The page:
In downtown Porto, European Best Destination 2014, lies the recently renewed and majestic venue Hard Club, in a centenary building where once operated one of the busiest markets of the city. Now it houses two concert rooms where most of the magic happens, plus a restaurant and the most pleasant mainfloor I’ve chilled in a music venue that will also hold a concert, talks, exhibitions, listening parties and a record fair. And don’t forget the film programme, which includes a really interesting screening of Raffaele Mosca’s March of the Gods: Botswana Metalheads, a film about, well, you know, Botswana’s exquisite metal scene.
But let’s not forget about what drives people to music festivals in the first place: s̶o̶c̶i̶a̶l̶ ̶n̶e̶t̶w̶o̶r̶k̶i̶n̶g̶* the concerts, of course. Here are our picks for this years’ edition of Amplifest. Be sure to check all the info, the complete lineup, buy your tickets in advance, etc at the festival’s website. Oh, we forgot. Not a festival, an experience.
PETER BRÖTZMANN & STEVE NOBLE (Sala 2, 5:25 – 6:10)
“Free jazz from free jazz!” Steve Noble’s drumming skills will be pushed to the limit by German veteran saxophonist and free jazz luminary Peter Brötzmann. I chose to not listen by anything they’ve recorded together (spoilers!), but I sure expect a lot from this duo. While Brötzmann needs no introduction at all for the average music lover who dares to challenge himself every now and then, Noble is an experienced drummer who also plays in Æthenor and collaborated with the likes of Ikue Mori, Derek Bailey or Stephen O’Malley. This should be interesting. And produce a whole lot of noise.
MARISSA NADLER (Sala 1, 6:20 – 7:20)
The calm after the storm, except for the broken hearted. After releasing a myriad of lesser known albums, which includes the excellent Songs III: Bird on the Water (a true gem and one of the most breathtaking albums taken from the American psychedelic folk revival at the end of the 00s), singer-songwriter Marissa Nadler finally broke through this year with her not-major-but-certainly-not-minor-label debut, July (Sacred Bones/Bella Union). Playing in Portugal for the first time – despite having some of her official videos filmed by Portuguese video artist Joana Linda – this will most likely be the most intimate moment of the festival. If I could take my eyes off the stage, I’d sure see people crying.
BEN FROST (Sala 1, 00:15 – 01:15)
Yes, I skipped Swans. Everyone and their mother/father has heard about them, at least if they own a Facebook account. Enough is enough and the music speaks for itself. Ben Frost is the real highlight on day 1. When I first listened to his masterpiece, 2009’s By the Throat, I certainly did not expect and was appalled by the massive layers of industrial noise (Jesus Christ, I was hoping for something more soft and mellow when I decided to download yet another Bedroom Community record) that were presented to me before its true beauty revealed itself: an album that even without using visual elements sets an entire scenery for us to glare. It could be a movie. It could be a nightmare. I know he’s presenting his – actually as wonderful – new album A U R O R A, but during an entire hour I’ll pretend I’ll be living that nightmare again.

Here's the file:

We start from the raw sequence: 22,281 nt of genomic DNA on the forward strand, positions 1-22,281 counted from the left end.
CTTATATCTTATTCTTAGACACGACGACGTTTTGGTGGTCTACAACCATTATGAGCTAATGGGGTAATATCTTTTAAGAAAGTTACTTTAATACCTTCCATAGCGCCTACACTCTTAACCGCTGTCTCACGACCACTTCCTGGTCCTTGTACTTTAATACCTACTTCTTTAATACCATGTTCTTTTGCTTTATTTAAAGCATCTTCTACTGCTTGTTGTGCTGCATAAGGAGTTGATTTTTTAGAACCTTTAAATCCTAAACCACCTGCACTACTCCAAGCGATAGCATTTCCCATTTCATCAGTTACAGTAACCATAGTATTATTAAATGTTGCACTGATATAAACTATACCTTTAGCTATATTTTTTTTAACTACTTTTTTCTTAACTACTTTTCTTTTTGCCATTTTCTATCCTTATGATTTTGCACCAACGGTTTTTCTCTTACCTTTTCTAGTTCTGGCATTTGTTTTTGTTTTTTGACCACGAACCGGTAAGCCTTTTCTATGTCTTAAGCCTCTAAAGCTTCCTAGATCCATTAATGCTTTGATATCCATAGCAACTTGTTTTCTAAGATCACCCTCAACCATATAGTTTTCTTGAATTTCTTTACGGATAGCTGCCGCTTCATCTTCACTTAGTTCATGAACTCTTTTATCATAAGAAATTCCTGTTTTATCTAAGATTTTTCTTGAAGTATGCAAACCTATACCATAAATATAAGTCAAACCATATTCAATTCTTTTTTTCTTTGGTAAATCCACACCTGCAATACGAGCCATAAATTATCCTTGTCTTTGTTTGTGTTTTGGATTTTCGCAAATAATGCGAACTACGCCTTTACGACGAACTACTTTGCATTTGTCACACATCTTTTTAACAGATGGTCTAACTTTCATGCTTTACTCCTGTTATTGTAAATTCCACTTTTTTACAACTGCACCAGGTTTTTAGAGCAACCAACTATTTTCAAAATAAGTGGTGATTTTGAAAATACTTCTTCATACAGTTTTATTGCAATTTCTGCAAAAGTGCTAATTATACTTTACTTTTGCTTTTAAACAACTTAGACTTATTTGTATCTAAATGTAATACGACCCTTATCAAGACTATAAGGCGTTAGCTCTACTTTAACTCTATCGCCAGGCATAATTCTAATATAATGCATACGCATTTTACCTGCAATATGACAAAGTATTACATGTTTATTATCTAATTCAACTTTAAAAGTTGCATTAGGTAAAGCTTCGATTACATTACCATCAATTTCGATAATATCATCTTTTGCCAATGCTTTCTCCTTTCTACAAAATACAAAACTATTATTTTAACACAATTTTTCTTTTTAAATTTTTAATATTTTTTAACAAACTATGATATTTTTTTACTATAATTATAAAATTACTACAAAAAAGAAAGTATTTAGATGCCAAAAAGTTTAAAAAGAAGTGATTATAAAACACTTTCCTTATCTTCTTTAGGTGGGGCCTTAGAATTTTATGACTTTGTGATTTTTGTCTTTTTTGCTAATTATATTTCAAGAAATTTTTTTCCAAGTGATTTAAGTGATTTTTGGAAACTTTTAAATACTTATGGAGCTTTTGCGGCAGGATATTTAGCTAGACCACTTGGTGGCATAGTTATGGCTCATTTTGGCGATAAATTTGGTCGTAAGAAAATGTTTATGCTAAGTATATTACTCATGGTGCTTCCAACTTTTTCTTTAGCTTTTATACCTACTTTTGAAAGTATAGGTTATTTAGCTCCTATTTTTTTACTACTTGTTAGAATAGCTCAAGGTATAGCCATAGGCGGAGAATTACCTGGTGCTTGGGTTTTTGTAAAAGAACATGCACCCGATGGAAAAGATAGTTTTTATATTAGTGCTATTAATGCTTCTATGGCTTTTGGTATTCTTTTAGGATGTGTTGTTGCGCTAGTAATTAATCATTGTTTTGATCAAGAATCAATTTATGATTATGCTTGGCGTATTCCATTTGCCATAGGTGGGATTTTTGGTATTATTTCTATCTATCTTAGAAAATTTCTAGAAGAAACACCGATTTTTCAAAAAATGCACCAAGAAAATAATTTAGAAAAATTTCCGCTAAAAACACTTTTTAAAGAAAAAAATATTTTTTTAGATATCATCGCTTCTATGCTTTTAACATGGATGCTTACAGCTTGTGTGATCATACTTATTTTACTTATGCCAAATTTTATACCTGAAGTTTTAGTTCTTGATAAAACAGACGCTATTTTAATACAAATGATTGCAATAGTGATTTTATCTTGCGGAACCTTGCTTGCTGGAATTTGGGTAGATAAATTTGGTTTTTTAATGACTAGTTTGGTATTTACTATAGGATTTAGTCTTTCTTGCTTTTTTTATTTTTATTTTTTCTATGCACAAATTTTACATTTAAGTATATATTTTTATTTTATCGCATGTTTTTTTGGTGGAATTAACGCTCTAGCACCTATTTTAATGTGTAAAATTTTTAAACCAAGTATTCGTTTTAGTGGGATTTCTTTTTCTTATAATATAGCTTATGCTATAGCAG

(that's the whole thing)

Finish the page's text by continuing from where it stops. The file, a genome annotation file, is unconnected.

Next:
WOVENHAND (Sala 1, 7:30 – 9:00)
One of the best possible reasons for not watching the final minutes of a FC Porto home game is being blessed with the possibility of seeing Denver’s finest outfit Wovenhand. David Eugene Edwards’ brainchild is one of the best live bands I’ve ever seen. I’ll never forget that rainy night at Casa da Música where I was repeatedly trampled by a Southern Gothic-inspired monster of a band, with Edwards preaching above all – and I liked it. This is the main reason everyone should be there and they’re worth every cent of your ticket. Shut up and praise the Lord.
CULT OF LUNA (Sala 1, 10:40 – 00:10)
Coimbra, 21st April 2007. Seven and a half years ago. That was one of the last times I listened to Cult of Luna. I was beginning to fall out of love with extreme music. I remember I didn’t even bother to pay attention to their next output, Eternal Kingdom, one year after, expect for that behemoth of a track that is “Ghost Trail”. Still, that night in a ruined monastery in Coimbra is forever carved in my mind – that was the most powerful concert I have ever seen in my life. That bunch of Swedes hit me like a sledgehammer even with all odds against them – only a couple hundred people showed up to a concert in a massive open room with the worst imaginable sound quality ever (poor Men Eater, who opened for them). Sometimes I felt my head was hitting hard against the inside of a bucket but ultimately I noticed it was free of pain and floating near some dense, dark clouds. 10/10, would experience that again.
ALHOUSSEINI ANIVOLLA (Mainfloor, 00:10 – 00:50)
Now this is risky. Listening to anything after a Cult of Luna show seems like a really bad idea, making it tempting to head home after a tough weekend. Not if you place the most exquisite proposal of the whole festival right after their concert in the mainfloor where everyone will be hanging out. Alhousseini Anivolla is a Nigerien guitarist who’s also the frontman of local band Etran Finatawa. If you follow the desert blues scene or spend your summer vacations in Sines, you probably already know about him. I don’t. And I won’t talk too much about something I know next to nothing about, but all it took for his concert to be featured here was this youtube link.
*The crossed out text is actually an ode to Amplifest’s mature and polite audience: I’ve never seen such a small amount of people talking or fucking around with their smartphones in a festival than in this one
Optimus Primavera Sound 2013: Friday, day 2
Optimus Primavera Sound. Hugo Lima/Optimus Primavera Sound
Optimus Primavera Sound’s second day of concerts was assuredly the big day of the festival, with major headliners Blur stepping up to play one of the most important concerts in Portuguese soil this year. But there was so much more to it.